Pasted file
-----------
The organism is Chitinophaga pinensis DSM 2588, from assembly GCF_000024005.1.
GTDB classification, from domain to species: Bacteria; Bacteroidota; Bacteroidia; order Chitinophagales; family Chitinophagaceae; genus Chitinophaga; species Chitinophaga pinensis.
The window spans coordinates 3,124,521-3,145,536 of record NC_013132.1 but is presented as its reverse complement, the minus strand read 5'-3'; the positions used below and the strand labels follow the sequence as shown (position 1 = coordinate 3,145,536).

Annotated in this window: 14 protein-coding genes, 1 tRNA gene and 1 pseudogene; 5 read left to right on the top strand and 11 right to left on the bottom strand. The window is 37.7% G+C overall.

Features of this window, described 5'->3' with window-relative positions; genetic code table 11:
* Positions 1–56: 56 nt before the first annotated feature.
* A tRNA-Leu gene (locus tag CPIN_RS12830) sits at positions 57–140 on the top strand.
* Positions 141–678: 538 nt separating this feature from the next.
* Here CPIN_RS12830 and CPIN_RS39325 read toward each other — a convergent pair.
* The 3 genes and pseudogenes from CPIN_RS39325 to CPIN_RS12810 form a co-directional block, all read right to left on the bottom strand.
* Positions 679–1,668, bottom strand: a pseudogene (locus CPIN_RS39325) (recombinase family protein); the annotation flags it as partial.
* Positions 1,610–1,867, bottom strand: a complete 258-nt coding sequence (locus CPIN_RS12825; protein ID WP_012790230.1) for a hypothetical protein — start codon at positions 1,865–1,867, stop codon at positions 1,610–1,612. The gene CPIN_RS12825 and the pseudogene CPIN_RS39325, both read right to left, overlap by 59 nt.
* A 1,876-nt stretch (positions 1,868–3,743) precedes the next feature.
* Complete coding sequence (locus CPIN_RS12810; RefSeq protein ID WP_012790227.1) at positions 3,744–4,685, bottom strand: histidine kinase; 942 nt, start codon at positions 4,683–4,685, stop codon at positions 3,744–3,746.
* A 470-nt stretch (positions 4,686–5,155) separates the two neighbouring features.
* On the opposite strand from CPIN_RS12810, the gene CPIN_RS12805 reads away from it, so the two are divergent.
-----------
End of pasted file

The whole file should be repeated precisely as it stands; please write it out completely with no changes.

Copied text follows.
The organism is Chitinophaga pinensis DSM 2588, from assembly GCF_000024005.1.
GTDB classification, from domain to species: Bacteria; Bacteroidota; Bacteroidia; order Chitinophagales; family Chitinophagaceae; genus Chitinophaga; species Chitinophaga pinensis.
The window spans coordinates 3,124,521-3,145,536 of record NC_013132.1 but is presented as its reverse complement, the minus strand read 5'-3'; the positions used below and the strand labels follow the sequence as shown (position 1 = coordinate 3,145,536).

Annotated in this window: 14 protein-coding genes, 1 tRNA gene and 1 pseudogene; 5 read left to right on the top strand and 11 right to left on the bottom strand. The window is 37.7% G+C overall.

Features of this window, described 5'->3' with window-relative positions; genetic code table 11:
* Positions 1–56: 56 nt before the first annotated feature.
* A tRNA-Leu gene (locus tag CPIN_RS12830) sits at positions 57–140 on the top strand.
* Positions 141–678: 538 nt separating this feature from the next.
* Here CPIN_RS12830 and CPIN_RS39325 read toward each other — a convergent pair.
* The 3 genes and pseudogenes from CPIN_RS39325 to CPIN_RS12810 form a co-directional block, all read right to left on the bottom strand.
* Positions 679–1,668, bottom strand: a pseudogene (locus CPIN_RS39325) (recombinase family protein); the annotation flags it as partial.
* Positions 1,610–1,867, bottom strand: a complete 258-nt coding sequence (locus CPIN_RS12825; protein ID WP_012790230.1) for a hypothetical protein — start codon at positions 1,865–1,867, stop codon at positions 1,610–1,612. The gene CPIN_RS12825 and the pseudogene CPIN_RS39325, both read right to left, overlap by 59 nt.
* A 1,876-nt stretch (positions 1,868–3,743) precedes the next feature.
* Complete coding sequence (locus CPIN_RS12810; RefSeq protein ID WP_012790227.1) at positions 3,744–4,685, bottom strand: histidine kinase; 942 nt, start codon at positions 4,683–4,685, stop codon at positions 3,744–3,746.
* A 470-nt stretch (positions 4,686–5,155) separates the two neighbouring features.
* On the opposite strand from CPIN_RS12810, the gene CPIN_RS12805 reads away from it, so the two are divergent.